Your GPA is respectable, but you may want to consider retaking the LSAT. As City law has stated, you can get into some ABA law schools with your current numbers. Additionally, the education you receiver at any ABA school is going to be nearly identical. However, if you could increase your score by say, five to seven points you'd have many more options. BC, Tulane, and SMU are probably out of reach unless you can score in at least the 160 range (for BC more like 165).
Start by assessing why you scored 148. Did you dedicate the necessary time and effort to preparing, or did you wing it? Do you feel that you can score higher, or is 148 about where you plateau? Be objective, and do a critical self evaluation.
If you decide to move forward with your current numbers, think seriously about where you want to live after law school and what you want to do with your degree. With your current numbers you're looking at non-elite, local reputation law schools. Your post grad employment prospects will be most likely limited to the immediate region, and will usually be smaller firms and local govt offices. So, think about whether you will be willing to practice DUI defense and divorce cases in what ever city you go to school in for a t least a few years.
« on: November 24, 2013, 01:35:36 PM »
As the above posters have indicated, your entire GPA will be calculated.
All of your info will be sent to an organization called LSAC. They will calculate your GPA based on every college class you've taken, whether at a community college or four year university. When I applied I had a handful of individual summer classes I had taken at a couple of different community colleges, and those were required to be reported and were factored into my GPA.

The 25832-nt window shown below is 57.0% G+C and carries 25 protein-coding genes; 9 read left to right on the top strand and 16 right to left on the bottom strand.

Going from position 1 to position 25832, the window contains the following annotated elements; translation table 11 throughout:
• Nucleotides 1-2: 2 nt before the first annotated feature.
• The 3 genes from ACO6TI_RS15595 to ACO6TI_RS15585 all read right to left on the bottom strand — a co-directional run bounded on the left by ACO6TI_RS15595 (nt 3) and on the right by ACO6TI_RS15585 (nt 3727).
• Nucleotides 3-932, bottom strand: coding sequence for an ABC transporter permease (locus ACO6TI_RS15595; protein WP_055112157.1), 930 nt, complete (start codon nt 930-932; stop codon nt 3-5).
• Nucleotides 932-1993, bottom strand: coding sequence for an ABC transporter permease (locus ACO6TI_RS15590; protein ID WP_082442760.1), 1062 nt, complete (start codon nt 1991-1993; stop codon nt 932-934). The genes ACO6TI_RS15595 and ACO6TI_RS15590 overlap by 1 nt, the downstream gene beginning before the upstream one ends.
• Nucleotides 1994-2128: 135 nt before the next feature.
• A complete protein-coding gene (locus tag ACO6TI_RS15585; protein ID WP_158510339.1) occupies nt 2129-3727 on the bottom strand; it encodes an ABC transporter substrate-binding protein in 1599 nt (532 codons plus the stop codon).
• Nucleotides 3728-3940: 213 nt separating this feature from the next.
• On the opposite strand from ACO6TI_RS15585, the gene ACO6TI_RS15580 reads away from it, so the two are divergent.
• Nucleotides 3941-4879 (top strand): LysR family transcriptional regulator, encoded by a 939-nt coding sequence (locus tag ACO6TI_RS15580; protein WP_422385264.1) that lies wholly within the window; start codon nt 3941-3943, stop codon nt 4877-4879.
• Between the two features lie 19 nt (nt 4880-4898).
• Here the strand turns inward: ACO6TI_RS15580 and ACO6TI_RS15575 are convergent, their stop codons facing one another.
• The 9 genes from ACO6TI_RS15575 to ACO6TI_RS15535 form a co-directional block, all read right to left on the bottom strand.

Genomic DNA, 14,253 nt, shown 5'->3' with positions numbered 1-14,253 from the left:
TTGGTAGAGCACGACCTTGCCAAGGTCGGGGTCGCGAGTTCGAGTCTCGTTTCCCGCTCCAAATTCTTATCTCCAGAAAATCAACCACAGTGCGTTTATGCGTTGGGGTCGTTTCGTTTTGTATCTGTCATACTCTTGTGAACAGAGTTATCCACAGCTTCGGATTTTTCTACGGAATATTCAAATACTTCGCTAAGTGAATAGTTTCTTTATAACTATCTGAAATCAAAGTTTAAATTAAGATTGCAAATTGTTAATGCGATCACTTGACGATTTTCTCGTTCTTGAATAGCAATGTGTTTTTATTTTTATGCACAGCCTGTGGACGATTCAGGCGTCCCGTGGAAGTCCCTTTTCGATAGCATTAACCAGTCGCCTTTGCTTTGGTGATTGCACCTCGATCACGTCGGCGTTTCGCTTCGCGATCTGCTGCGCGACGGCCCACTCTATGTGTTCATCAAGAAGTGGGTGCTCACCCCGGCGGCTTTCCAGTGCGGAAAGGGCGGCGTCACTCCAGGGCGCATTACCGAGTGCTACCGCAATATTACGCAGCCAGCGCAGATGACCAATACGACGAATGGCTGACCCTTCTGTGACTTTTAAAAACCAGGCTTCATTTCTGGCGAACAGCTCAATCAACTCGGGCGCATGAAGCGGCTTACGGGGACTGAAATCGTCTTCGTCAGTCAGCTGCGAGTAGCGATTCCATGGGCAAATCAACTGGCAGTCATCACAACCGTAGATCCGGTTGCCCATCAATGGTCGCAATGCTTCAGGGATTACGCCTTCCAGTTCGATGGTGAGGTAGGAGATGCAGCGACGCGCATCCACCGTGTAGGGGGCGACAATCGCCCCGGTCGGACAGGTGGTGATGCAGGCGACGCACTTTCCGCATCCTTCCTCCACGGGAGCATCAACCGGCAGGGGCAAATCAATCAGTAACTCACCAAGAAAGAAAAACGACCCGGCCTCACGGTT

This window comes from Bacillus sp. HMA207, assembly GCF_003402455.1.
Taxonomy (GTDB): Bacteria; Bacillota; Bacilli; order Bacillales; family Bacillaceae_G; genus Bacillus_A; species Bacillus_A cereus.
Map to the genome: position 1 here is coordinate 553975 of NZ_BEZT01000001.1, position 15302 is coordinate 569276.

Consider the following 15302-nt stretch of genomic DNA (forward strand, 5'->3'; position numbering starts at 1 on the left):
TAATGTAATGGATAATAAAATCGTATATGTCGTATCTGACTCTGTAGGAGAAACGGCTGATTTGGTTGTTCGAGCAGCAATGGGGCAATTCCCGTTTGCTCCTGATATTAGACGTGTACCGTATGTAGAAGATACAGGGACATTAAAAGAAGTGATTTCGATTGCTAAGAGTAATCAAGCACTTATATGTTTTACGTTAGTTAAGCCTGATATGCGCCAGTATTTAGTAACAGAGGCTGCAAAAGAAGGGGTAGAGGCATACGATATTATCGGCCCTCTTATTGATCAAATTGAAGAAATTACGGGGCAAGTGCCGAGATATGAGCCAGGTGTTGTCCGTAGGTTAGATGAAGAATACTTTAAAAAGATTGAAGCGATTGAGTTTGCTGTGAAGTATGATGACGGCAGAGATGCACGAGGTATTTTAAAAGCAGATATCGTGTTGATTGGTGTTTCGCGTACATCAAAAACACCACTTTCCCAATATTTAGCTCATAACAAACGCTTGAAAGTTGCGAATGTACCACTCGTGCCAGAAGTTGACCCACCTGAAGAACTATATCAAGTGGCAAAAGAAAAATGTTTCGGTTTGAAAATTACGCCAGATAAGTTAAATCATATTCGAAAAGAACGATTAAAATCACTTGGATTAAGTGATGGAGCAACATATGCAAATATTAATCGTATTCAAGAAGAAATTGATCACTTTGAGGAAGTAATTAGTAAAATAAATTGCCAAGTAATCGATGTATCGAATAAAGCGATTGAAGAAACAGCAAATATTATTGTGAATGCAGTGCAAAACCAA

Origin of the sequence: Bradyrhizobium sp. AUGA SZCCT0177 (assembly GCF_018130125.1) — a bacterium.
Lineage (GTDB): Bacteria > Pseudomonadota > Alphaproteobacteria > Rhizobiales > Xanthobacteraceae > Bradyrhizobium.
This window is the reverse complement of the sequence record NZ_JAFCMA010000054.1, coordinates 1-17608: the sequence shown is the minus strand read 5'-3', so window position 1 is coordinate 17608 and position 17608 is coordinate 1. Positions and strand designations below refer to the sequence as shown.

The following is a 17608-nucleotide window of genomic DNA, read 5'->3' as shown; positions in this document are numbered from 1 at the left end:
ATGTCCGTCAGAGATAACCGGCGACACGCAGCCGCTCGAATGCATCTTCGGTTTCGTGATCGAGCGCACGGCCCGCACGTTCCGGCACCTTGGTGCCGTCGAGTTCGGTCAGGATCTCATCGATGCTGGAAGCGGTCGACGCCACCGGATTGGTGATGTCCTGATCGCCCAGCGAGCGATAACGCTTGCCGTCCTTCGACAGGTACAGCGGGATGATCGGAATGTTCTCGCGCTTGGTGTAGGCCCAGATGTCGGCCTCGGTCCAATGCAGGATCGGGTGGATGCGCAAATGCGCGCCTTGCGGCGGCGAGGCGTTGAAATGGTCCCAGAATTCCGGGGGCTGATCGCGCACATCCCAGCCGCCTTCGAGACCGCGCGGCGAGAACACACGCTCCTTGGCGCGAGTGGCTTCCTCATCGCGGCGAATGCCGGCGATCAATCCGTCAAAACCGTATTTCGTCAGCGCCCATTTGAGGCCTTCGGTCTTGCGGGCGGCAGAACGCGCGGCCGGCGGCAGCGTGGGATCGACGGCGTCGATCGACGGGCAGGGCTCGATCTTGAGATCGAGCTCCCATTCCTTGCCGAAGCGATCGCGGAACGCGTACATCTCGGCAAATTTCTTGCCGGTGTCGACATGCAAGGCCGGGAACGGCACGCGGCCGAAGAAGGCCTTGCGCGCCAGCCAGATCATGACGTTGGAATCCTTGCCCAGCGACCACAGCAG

LSAC will then "weight" your GPA, and it may go up or down a little. I'm not sure what formula they use to adjust your GPA.
As far as the LSAT is concerned, just shoot for the highest possible score. There is no magic GPA/LSAT combo you should strive for. The higher your score, the more options you'll have.
Lastly, as some of the other responses have said, law school admission is primarily a numbers game. People spend a lot of time obsessing over how to present soft factors like grade trend, volunteer experience, or study abroad, whatever. At the end of the day, the vast majority of decisions will be based on numbers, period. With a 3.19 GPA you can still get into many ABA law schools provided that you score well on the LSAT.
« on: November 24, 2013, 01:24:12 PM »
Agreed. No undergrad major will really help you prepare for the LSAT anyway, only an LSAT prep course will do that. A degree in Public Policy will be just as useful for the purposes of law school admission as a degree in Poly Sci, or for that matter, a degree in English or History. Your GPA and LSAT will dominate the process to a remarkable extent. Focus on getting high grades and (especially) the highest possible LSAT score.
« on: November 13, 2013, 06:14:03 PM »
So if I am hearing everybody correctly, those that are being approved to sit for the bar from non-aba schools, attended brick and mortar schools and not on-line schools. Do you think TN, MA and maybe AL will allow those who attended an online school to sit for their state bar exams?
Contact the state bar of any jurisdiction you're interested in, and get the answer straight from them. Don't take anyone else's word for it (including mine!). Each state will have it's own rules, and the state bar is the only resource you should trust.
Most state bars will not admit a non-ABA grad, period.
Some states (I don't know the exact number) will admit a state bar-accredited grad if they have been admitted to their own state and have practiced for a certain number of years. These are the brick and mortar schools you mentioned.
Online schools are a different story. Online schools are not accredited by either the ABA or any state bars. So far only CA and maybe one or two other jurisdictions will allow an online grad to sit for the bar. I think the distinction is not so much brick and mortar vs. online, as it is accredited vs. non-accredited. Again, if you're contemplating any non-ABA school be sure to get your answers directly from the state bar.
You don't want to spend tens of thousands on tuition only to find out you can't sit for the bar.